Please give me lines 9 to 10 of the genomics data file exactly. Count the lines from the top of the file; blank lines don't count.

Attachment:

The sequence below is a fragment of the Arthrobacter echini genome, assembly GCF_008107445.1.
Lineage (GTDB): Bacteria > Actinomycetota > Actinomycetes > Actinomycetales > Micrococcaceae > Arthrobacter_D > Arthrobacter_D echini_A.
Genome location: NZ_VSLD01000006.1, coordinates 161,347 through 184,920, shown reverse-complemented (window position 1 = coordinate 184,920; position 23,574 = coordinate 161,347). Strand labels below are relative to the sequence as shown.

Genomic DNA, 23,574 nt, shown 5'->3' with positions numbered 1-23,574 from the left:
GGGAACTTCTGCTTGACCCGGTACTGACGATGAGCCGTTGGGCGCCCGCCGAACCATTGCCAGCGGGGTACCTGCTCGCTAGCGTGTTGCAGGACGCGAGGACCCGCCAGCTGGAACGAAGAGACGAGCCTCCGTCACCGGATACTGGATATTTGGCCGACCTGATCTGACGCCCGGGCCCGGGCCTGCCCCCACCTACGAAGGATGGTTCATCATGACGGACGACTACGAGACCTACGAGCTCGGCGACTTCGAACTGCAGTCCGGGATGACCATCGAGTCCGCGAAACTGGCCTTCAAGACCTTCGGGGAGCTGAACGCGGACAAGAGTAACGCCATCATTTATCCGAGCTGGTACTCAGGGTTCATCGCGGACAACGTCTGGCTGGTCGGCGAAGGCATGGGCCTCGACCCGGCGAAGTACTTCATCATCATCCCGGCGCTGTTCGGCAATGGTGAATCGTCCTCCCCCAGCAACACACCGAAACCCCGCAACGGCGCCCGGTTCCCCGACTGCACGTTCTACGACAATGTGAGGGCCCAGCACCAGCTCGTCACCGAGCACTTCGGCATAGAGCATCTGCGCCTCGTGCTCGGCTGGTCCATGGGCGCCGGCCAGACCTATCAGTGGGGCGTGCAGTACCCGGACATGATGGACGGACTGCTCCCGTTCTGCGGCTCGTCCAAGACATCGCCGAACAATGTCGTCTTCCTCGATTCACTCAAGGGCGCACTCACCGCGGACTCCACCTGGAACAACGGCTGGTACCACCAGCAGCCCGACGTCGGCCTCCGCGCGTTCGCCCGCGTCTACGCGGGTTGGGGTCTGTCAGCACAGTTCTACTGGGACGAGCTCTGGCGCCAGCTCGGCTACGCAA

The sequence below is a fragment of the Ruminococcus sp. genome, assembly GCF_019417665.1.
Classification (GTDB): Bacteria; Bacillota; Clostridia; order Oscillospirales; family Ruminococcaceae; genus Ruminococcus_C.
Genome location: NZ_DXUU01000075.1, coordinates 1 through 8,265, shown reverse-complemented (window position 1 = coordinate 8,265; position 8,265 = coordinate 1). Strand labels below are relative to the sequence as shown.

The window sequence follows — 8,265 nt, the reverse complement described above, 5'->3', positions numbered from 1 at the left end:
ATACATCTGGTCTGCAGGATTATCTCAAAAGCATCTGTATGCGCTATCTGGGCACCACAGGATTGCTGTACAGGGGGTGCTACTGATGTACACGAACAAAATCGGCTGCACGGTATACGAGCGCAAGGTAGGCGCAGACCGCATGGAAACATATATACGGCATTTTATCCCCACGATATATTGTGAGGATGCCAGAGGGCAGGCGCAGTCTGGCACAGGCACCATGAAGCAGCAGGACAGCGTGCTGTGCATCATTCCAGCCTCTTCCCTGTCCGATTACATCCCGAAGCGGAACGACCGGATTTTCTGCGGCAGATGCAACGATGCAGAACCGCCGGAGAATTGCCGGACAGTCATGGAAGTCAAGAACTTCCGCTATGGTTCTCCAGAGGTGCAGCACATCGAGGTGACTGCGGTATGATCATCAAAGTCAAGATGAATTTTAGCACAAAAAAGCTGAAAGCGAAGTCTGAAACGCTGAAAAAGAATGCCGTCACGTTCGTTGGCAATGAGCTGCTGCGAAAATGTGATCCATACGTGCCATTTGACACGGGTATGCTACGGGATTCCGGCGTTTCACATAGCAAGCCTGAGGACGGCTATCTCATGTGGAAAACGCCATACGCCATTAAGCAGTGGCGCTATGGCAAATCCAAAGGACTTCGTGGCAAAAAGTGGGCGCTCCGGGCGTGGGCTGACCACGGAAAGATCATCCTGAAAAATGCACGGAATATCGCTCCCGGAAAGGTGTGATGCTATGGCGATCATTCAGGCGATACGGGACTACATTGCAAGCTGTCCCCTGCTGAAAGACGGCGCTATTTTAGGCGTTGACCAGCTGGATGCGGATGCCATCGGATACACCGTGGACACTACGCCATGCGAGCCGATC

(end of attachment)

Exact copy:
The window sequence follows — 8,265 nt, the reverse complement described above, 5'->3', positions numbered from 1 at the left end:
ATACATCTGGTCTGCAGGATTATCTCAAAAGCATCTGTATGCGCTATCTGGGCACCACAGGATTGCTGTACAGGGGGTGCTACTGATGTACACGAACAAAATCGGCTGCACGGTATACGAGCGCAAGGTAGGCGCAGACCGCATGGAAACATATATACGGCATTTTATCCCCACGATATATTGTGAGGATGCCAGAGGGCAGGCGCAGTCTGGCACAGGCACCATGAAGCAGCAGGACAGCGTGCTGTGCATCATTCCAGCCTCTTCCCTGTCCGATTACATCCCGAAGCGGAACGACCGGATTTTCTGCGGCAGATGCAACGATGCAGAACCGCCGGAGAATTGCCGGACAGTCATGGAAGTCAAGAACTTCCGCTATGGTTCTCCAGAGGTGCAGCACATCGAGGTGACTGCGGTATGATCATCAAAGTCAAGATGAATTTTAGCACAAAAAAGCTGAAAGCGAAGTCTGAAACGCTGAAAAAGAATGCCGTCACGTTCGTTGGCAATGAGCTGCTGCGAAAATGTGATCCATACGTGCCATTTGACACGGGTATGCTACGGGATTCCGGCGTTTCACATAGCAAGCCTGAGGACGGCTATCTCATGTGGAAAACGCCATACGCCATTAAGCAGTGGCGCTATGGCAAATCCAAAGGACTTCGTGGCAAAAAGTGGGCGCTCCGGGCGTGGGCTGACCACGGAAAGATCATCCTGAAAAATGCACGGAATATCGCTCCCGGAAAGGTGTGATGCTATGGCGATCATTCAGGCGATACGGGACTACATTGCAAGCTGTCCCCTGCTGAAAGACGGCGCTATTTTAGGCGTTGACCAGCTGGATGCGGATGCCATCGGATACACCGTGGACACTACGCCATGCGAGCCGATC